Archive for the ‘Lopsided Observations’ Category


Friday, February 23rd, 2018

David Cay Johnston at Barnes & Nobel in Pittsford, NY

David Kay Johnston has the goods on Trump and he shared some of the teasers from his new Simon & Schuster book, “It’s Worse Than You Think,” with the crowd last night at Barnes & Nobel. The chairs were full and people were standing around the periphery and ten deep outside the doors. We sat on the floor a few feet from the author.

The takeaway: It is “our government” not “the government.” Get informed, help people register to vote, drive people to the polls. Trump belongs behind bars but then what?. Think about how destructive a less-than-inept politician with Trump’s agenda could be. And his final word of advice to the mostly gray haired crowd. “The next time you come to see me bring a younger person.”

Find My Phone

Wednesday, February 14th, 2018

Bay bridge in February, Rochester, New York

Today is Valentines Day and Ash Wednesday. It was too warm to ski so we plotted a ten mile walking loop that took us up to Starbucks first. Peggi spotted a dirty cell phone in the snow off to the side of the road. It had a pink cover on it with a heart decal on the back. I cleaned it off in the snow and we carried it up to Starbucks. It rang twice and buzzed a couple of times but I couldn’t unlock the screen. I pictured someone in front of monitor tracking us with a ‘find my phone” feature. I carried it up to Starbucks and asked the cashier if they had a lost and found or something. She said her manager would take care of it.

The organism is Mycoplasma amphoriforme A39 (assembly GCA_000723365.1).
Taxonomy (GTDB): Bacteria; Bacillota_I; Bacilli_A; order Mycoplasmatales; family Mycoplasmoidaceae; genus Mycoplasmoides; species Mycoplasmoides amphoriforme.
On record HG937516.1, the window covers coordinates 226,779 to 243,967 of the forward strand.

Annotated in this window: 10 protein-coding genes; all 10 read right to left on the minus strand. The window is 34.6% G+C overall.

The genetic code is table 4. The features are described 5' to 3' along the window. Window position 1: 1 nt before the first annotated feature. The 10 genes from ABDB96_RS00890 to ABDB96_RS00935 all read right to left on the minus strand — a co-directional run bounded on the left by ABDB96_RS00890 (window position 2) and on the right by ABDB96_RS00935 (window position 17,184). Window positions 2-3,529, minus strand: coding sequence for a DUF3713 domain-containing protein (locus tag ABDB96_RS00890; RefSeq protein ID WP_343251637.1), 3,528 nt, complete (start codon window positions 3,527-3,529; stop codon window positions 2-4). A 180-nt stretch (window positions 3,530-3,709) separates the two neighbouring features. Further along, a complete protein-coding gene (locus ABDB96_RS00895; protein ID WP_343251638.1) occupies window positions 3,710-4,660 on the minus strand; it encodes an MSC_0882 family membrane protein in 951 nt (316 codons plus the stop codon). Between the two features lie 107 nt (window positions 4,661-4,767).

The parking lot at Conduent, the company Xerox recently spun off, was full when we walked by. The old Wilmorite mall has been vacant for ten years and now its packed with collection agents rounding up money owed to NYS by people who blew off the tolls on the old Tappan Zee now Mario Cuomo Bridge. Meanwhile the rest of Xerox is preparing to do business as Fuji.

The sign out in front of the Seventh Day Adventist Church on East Ridge Road read, “Give thanks in all circumstances for this is the will of God.” We headed down the hill to the bay. Someone tore down the old Newport House and is putting up a half assed condominium complex. The bay was still mostly frozen. Wegmans was packed with guys buying red flowers.

After our walk we had dinner at Lanai, Casey’s new place on Alexander Street. We had the Valentine’s Day special for two which came with a glass of champagne. The Bok Choy and shrimp were out off this world. Can’t wait to get back and dive into their menu of Polynesian delights.

100 Mile Club

Thursday, February 1st, 2018

Downtown Rochester from Ford Street Bridge

We read that you should have 100 miles on your shoes before taking a long walk. They are apparently optimally broken in at that point but still in good enough shape for El Camino. We put nine on today walking over to Atlas Eats for lunch. I was craving their Kimchee and Tofu bowl. We are very near the hundred mile mark now. I’m hoping the snow, forecast for tomorrow, will put us back in our ski boots.

Son Of Paleface

Wednesday, January 31st, 2018

Skiing around Eastman Lake in Rochester, New York